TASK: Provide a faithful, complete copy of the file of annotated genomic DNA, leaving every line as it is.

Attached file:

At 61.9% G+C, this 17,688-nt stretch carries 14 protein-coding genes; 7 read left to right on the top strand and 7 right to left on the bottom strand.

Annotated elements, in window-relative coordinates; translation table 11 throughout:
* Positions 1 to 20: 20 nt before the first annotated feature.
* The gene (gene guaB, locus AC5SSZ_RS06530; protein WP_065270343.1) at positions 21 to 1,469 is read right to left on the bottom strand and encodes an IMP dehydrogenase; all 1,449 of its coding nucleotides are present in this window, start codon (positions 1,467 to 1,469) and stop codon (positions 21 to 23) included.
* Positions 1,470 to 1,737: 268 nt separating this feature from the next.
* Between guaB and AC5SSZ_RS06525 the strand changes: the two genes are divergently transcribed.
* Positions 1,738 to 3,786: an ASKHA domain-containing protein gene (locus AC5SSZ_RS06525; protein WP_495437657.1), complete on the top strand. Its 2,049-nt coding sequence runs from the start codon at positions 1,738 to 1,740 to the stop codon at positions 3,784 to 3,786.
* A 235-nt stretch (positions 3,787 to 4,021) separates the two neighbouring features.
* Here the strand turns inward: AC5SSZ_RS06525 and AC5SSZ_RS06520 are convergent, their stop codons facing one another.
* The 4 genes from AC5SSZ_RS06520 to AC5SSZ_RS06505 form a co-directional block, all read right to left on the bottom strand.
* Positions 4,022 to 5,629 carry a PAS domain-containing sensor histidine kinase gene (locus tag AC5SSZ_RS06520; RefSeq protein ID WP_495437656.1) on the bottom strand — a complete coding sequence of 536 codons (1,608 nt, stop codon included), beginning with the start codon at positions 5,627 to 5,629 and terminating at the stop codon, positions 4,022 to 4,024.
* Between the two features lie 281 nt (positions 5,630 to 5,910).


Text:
At 61.9% G+C, this 17,688-nt stretch carries 14 protein-coding genes; 7 read left to right on the top strand and 7 right to left on the bottom strand.

Annotated elements, in window-relative coordinates; translation table 11 throughout:
* Positions 1 to 20: 20 nt before the first annotated feature.
* The gene (gene guaB, locus AC5SSZ_RS06530; protein WP_065270343.1) at positions 21 to 1,469 is read right to left on the bottom strand and encodes an IMP dehydrogenase; all 1,449 of its coding nucleotides are present in this window, start codon (positions 1,467 to 1,469) and stop codon (positions 21 to 23) included.
* Positions 1,470 to 1,737: 268 nt separating this feature from the next.
* Between guaB and AC5SSZ_RS06525 the strand changes: the two genes are divergently transcribed.
* Positions 1,738 to 3,786: an ASKHA domain-containing protein gene (locus AC5SSZ_RS06525; protein WP_495437657.1), complete on the top strand. Its 2,049-nt coding sequence runs from the start codon at positions 1,738 to 1,740 to the stop codon at positions 3,784 to 3,786.
* A 235-nt stretch (positions 3,787 to 4,021) separates the two neighbouring features.
* Here the strand turns inward: AC5SSZ_RS06525 and AC5SSZ_RS06520 are convergent, their stop codons facing one another.
* The 4 genes from AC5SSZ_RS06520 to AC5SSZ_RS06505 form a co-directional block, all read right to left on the bottom strand.
* Positions 4,022 to 5,629 carry a PAS domain-containing sensor histidine kinase gene (locus tag AC5SSZ_RS06520; RefSeq protein ID WP_495437656.1) on the bottom strand — a complete coding sequence of 536 codons (1,608 nt, stop codon included), beginning with the start codon at positions 5,627 to 5,629 and terminating at the stop codon, positions 4,022 to 4,024.
* Between the two features lie 281 nt (positions 5,630 to 5,910).